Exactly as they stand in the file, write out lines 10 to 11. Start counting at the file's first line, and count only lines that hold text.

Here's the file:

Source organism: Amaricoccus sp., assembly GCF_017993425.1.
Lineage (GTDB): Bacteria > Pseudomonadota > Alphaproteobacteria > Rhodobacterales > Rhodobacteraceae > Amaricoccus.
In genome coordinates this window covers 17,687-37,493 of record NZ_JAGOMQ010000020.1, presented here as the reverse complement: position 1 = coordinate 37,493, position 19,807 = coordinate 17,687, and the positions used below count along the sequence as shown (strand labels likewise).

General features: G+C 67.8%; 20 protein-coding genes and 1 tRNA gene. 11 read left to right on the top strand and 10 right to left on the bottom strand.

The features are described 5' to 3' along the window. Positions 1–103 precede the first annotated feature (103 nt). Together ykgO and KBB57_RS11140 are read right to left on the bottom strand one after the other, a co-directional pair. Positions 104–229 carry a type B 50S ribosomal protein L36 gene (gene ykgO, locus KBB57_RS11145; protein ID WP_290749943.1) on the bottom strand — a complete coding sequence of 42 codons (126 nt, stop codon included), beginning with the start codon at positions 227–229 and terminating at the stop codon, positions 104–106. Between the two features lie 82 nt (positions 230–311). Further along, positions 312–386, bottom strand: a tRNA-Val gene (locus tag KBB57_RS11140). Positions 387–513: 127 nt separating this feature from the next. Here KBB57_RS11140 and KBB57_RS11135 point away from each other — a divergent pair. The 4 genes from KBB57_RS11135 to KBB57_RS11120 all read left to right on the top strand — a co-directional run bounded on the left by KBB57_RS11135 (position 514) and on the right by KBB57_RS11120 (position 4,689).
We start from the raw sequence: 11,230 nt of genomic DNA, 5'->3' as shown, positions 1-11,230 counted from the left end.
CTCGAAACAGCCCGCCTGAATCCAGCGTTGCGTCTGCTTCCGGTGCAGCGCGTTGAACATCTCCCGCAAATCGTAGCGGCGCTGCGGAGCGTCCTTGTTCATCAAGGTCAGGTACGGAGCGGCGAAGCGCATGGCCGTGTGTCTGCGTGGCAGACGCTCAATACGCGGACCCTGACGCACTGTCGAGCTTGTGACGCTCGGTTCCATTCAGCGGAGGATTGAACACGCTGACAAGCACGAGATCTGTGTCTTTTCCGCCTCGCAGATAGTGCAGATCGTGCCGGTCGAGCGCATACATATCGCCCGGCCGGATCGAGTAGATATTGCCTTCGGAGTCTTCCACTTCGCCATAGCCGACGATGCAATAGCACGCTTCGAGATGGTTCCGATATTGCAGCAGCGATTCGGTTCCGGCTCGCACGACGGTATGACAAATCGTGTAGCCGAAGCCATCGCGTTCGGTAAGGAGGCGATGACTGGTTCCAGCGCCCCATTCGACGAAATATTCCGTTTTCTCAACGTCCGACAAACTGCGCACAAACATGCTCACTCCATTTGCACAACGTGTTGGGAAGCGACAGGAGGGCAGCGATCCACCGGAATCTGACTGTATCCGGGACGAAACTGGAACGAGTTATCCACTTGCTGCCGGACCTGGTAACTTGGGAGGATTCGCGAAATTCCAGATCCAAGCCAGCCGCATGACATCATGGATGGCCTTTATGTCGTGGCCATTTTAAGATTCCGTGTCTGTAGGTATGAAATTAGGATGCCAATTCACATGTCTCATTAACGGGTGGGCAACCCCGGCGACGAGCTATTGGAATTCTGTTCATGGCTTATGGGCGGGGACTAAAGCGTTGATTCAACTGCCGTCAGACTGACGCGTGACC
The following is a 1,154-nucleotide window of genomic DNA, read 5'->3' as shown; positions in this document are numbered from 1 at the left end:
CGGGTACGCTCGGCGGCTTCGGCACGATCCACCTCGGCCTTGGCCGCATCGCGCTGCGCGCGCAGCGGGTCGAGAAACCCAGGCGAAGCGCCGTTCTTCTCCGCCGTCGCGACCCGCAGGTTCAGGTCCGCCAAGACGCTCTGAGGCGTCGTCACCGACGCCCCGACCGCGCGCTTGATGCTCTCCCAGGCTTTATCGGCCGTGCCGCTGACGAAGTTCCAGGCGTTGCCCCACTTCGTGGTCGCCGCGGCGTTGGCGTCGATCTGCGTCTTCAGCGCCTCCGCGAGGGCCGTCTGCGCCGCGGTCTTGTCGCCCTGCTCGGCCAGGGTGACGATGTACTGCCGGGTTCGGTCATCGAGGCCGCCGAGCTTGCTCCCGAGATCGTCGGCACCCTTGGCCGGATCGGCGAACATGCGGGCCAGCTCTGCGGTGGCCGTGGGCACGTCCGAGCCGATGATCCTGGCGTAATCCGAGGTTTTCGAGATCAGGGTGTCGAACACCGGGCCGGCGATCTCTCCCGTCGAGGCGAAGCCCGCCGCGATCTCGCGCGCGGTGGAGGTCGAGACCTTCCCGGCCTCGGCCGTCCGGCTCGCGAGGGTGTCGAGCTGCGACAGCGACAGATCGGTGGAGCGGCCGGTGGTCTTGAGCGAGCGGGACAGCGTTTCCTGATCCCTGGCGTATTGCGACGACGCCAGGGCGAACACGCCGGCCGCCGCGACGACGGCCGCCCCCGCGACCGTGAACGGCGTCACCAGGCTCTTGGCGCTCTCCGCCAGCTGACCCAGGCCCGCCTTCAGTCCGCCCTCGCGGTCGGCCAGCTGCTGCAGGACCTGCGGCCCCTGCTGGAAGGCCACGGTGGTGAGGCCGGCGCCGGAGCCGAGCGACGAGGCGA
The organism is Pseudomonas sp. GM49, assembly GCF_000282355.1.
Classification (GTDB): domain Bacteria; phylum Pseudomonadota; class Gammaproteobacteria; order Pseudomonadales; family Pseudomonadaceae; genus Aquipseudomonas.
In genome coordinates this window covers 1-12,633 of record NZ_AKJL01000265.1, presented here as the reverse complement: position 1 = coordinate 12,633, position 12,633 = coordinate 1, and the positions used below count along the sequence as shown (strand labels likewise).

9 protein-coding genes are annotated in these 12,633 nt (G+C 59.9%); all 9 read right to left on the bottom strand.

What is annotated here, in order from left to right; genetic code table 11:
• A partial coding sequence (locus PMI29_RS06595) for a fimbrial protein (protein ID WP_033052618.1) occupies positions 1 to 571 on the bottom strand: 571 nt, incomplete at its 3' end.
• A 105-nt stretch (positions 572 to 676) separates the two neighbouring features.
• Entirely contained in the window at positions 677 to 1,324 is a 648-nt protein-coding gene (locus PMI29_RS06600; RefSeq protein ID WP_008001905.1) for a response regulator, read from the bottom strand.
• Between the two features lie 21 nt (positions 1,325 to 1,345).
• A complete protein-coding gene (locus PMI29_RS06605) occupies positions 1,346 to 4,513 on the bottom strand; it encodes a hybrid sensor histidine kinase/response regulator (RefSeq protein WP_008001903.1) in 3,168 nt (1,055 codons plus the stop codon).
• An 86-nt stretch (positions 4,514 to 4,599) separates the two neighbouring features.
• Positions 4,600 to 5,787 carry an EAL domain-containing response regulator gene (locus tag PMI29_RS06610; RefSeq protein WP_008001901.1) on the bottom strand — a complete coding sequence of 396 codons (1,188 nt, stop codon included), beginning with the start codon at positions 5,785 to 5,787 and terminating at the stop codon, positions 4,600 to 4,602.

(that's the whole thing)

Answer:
The organism is Pseudomonas sp. GM49, assembly GCF_000282355.1.
Classification (GTDB): domain Bacteria; phylum Pseudomonadota; class Gammaproteobacteria; order Pseudomonadales; family Pseudomonadaceae; genus Aquipseudomonas.